On November 27, 2017, Postmedia and Torstar announced a transaction in which Postmedia will sell seven dailies, eight community papers, and the Toronto and Vancouver 24 Hours to Torstar, in exchange for 22 community papers and the Ottawa and Winnipeg versions of Metro. Except for the Exeter Times-Advocate, St. Catharines Standard, Niagara Falls Review, Peterborough Examiner, and Welland Tribune, all acquired papers will be closed.[14][15]

On June 26, 2018, Canadian Press reported that, by the end of August, Postmedia will be closing the Camrose Canadian in Camrose, Alberta, Strathmore Standard in Strathmore, Alberta, Kapuskasing Northern Times in Kapuskasing, Ontario, Ingersoll Times in Ingersoll, Ontario, Norwich Gazette in Norwich, Ontario and Petrolia Topic in Petrolia, Ontario. It will also cease printing the Portage Daily Graphic in Portage La Prairie, Manitoba, the Northern News in Kirkland Lake, Ontario, and Pembroke Daily Observer in Pembroke, Ontario while maintaining a digital presence for the three publications. As well, the High River Times in High River, Alberta will go from being published twice a week to once a week.[16]

During the COVID-19 pandemic, Postmedia laid off approximately 80 employees and permanently closed 15 community publications while navigating the financial strain of COVID-19. While the company utilized government subsidies, they claim they were unable to offset the decline in revenue.[17]

Postmedia closed 15 community newspapers in Manitoba and Ontario’s Windsor-Essex area as the publications were no longer financially sustainable.[17] The publications included Manitoba’s Altona Red River Valley Echo, Carman Valley Leader, Gimli Intertake Spectator, Morden Times, Selkirk Journal, Stonewall Argus & Teulon Times, Winkler Times, and The Prairie Farmer, leaving Portage La Prairie as the company’s community presence in the province.[17] For Ontario, the closures included the Kingsville Reporter, Lakeshore News (Windsor-Essex area), LaSalle Post, Napanee Guide, Paris Star, Tecumseh Shoreline Week, and Tilbury Times.[17]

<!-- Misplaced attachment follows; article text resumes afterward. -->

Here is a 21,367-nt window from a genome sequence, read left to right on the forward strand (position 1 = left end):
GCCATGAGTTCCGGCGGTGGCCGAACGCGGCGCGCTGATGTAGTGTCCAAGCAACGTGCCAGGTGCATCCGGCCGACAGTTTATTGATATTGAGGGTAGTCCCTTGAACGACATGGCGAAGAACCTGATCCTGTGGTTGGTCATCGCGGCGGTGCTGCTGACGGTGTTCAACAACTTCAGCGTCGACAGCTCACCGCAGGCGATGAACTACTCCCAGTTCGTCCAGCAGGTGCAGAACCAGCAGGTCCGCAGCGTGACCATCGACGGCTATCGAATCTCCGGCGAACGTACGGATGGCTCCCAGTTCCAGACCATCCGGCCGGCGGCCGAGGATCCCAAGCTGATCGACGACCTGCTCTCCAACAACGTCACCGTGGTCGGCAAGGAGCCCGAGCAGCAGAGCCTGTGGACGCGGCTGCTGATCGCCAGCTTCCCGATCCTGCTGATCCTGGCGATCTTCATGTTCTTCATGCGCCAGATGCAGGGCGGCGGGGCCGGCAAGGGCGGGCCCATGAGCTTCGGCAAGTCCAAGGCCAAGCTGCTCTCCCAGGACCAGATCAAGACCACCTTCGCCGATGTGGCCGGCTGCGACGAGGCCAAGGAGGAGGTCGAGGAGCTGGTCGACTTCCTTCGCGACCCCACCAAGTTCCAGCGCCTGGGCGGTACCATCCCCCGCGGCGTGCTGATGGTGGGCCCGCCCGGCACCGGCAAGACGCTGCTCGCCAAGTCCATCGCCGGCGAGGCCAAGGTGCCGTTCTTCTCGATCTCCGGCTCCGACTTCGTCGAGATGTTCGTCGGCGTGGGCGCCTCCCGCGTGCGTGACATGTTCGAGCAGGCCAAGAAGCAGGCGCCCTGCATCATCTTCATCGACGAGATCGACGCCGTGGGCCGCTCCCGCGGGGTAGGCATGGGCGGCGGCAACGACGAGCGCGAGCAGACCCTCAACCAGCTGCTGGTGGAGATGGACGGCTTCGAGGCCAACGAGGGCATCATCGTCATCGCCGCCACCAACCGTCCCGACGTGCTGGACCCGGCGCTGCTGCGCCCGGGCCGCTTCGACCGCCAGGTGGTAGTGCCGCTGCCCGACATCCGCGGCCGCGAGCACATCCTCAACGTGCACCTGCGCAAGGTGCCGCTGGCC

On February 17, 2022, Postmedia announced a definitive agreement to acquire Brunswick News Inc. (BNI). As well as several New Brunswick daily and weekly newspapers and "digital properties", BNI's assets included a parcel delivery business and "proprietary distribution software".[18]

In 2023, Postmedia announced it would be moving a dozen of its Alberta community papers to digital-only platforms, aiming for more outsourcing deals and laying off employees. The announcement was made January 18, 2023, during an internal memo to staff that was obtained by The Canadian Press, describing the measures as a part of a "transformation plan geared toward managing costs". Later that day, Postmedia said it had also sold the Calgary Herald building for $17.23 million to U-Haul Co. after trying to sell it for nearly a decade.[19]

In July 2023, Postmedia Network Canada Corp. and Nordstar Capital LP announced that merger discussion between the two newspaper publishers will not continue.[20]